Try yoga

With its series of postures and controlled-breathing exercises, yoga is a popular stress reliever. Yoga brings together physical and mental disciplines to achieve peacefulness of body and mind, helping you relax and manage stress and anxiety. Try yoga on your own or find a class — you can find classes in most communities. Hatha yoga, in particular, is a good stress reliever because of its slower pace and easier movements.

Get enough sleep

Stress often gives sleep the heave-ho. When you have too much to do — and too much to think about — your sleep suffers. But sleep is the time when your brain and body recharge.

And the quality and amount of sleep you get affects your mood, energy level, concentration and overall functioning. If you have sleep troubles, make sure that you have a quiet, relaxing bedtime routine, listen to soothing music, put clocks away, and stick to a consistent schedule.

Keep a journal

Writing down your thoughts and feelings can be a good release for otherwise pent-up emotions. Don't think about what to write — just let it happen. Write whatever comes to mind. No one else needs to read it, so don't strive for perfection in grammar or spelling. Just let your thoughts flow on paper — or computer screen. Once you're done, you can toss out what you wrote or save it to reflect on later.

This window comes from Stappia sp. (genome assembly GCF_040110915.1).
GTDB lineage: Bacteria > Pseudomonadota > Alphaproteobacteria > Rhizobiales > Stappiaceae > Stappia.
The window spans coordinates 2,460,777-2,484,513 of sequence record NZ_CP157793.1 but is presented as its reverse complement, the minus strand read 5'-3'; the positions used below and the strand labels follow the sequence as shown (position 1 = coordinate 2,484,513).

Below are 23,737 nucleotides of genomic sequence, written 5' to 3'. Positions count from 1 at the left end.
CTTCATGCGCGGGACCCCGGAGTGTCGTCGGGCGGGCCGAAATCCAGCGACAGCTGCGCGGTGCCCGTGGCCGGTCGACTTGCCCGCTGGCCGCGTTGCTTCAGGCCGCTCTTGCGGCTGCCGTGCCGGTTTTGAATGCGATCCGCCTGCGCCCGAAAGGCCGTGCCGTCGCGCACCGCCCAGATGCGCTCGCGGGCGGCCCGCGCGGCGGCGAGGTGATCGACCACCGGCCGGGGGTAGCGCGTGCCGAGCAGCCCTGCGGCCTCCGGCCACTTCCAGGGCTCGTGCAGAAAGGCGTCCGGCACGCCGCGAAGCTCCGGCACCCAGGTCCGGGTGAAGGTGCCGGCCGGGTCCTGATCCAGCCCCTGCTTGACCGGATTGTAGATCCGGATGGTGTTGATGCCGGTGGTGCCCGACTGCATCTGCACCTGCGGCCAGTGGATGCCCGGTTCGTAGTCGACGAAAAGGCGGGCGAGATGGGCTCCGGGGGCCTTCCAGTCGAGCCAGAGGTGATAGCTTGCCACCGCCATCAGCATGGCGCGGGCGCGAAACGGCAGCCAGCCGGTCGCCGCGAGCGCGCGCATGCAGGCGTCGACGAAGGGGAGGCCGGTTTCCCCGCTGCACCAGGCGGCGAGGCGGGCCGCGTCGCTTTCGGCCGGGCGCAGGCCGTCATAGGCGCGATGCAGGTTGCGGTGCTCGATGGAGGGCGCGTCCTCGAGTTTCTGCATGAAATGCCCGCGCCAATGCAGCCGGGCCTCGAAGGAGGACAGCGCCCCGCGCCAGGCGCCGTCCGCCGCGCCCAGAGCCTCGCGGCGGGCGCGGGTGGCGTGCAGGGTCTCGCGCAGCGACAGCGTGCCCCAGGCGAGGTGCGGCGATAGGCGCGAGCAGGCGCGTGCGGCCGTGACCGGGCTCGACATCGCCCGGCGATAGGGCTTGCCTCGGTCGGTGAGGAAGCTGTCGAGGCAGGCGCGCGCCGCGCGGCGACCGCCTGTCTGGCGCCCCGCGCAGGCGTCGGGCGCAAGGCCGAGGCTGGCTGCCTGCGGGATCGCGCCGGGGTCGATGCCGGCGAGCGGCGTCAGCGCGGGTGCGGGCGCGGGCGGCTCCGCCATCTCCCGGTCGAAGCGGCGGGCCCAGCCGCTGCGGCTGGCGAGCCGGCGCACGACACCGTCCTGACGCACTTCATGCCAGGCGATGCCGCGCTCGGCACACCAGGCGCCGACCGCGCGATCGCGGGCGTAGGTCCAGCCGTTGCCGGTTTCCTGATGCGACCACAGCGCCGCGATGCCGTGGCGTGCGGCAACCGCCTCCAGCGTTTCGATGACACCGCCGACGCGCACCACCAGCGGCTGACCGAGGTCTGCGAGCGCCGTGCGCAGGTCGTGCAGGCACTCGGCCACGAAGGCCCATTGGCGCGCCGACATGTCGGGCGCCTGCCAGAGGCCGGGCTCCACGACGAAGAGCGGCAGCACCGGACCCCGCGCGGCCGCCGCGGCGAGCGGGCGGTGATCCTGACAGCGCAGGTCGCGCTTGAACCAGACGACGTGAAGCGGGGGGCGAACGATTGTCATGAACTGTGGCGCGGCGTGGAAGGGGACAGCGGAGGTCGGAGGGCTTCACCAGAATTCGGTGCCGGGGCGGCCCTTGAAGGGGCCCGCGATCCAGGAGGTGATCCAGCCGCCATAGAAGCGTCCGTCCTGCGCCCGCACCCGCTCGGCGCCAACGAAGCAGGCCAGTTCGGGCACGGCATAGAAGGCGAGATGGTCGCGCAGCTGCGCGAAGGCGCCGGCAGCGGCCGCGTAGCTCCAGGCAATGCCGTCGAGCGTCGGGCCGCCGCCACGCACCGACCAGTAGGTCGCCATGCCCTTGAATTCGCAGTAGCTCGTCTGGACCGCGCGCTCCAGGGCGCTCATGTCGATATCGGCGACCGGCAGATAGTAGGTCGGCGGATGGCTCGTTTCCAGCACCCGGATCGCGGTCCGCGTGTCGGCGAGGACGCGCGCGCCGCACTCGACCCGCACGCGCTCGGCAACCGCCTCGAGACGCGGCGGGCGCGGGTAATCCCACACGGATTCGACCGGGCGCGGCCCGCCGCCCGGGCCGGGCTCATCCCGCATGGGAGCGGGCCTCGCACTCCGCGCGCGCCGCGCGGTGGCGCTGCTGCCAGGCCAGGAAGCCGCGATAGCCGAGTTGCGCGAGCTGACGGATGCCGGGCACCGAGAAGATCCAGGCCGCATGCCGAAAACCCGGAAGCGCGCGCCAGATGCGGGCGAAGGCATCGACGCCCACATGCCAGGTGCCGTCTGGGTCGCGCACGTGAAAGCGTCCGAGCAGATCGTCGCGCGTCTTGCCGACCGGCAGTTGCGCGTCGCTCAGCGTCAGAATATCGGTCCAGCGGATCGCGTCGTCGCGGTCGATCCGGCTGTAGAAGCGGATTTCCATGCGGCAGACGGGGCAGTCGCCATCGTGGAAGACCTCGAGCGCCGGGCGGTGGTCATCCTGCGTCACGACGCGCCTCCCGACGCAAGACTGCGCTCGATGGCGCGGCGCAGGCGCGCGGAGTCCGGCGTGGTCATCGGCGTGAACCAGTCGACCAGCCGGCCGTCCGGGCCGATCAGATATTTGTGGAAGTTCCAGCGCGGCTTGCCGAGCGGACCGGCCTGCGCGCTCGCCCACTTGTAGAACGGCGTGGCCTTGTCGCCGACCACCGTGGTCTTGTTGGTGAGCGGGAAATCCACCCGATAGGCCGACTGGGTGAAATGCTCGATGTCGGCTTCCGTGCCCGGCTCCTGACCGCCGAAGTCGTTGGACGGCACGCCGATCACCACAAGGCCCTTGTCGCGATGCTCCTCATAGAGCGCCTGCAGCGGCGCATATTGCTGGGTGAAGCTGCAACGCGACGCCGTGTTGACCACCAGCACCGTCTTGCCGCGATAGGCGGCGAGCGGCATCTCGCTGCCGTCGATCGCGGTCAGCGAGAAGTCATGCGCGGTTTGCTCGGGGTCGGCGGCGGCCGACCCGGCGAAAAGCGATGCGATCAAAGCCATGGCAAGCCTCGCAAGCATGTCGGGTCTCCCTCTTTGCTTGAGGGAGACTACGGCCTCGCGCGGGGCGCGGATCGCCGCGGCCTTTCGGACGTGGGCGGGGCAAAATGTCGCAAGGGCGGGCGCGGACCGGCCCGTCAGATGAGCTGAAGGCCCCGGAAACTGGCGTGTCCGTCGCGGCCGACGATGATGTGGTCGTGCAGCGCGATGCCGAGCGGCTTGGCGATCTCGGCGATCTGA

Get musical and be creative

Listening to or playing music is a good stress reliever because it provides a mental distraction, reduces muscle tension and decreases stress hormones. Crank up the volume and let your mind be absorbed by the music.

If music isn't your thing, turn your attention to another hobby you enjoy, such as gardening, sewing, sketching — anything that requires you to focus on what you're doing rather than what you think you should be doing.

Seek counseling

If new stressors are challenging your ability to cope or if self-care measures just aren't relieving your stress, you may need to look for reinforcements in the form of therapy or counseling. Therapy also may be a good idea if you feel overwhelmed or trapped, if you worry excessively, or if you have trouble carrying out daily routines or meeting responsibilities at work, home or school. Professional counselors or therapists can help you identify sources of your stress and learn new coping tools.

Jul. 11, 2013 See more In-depth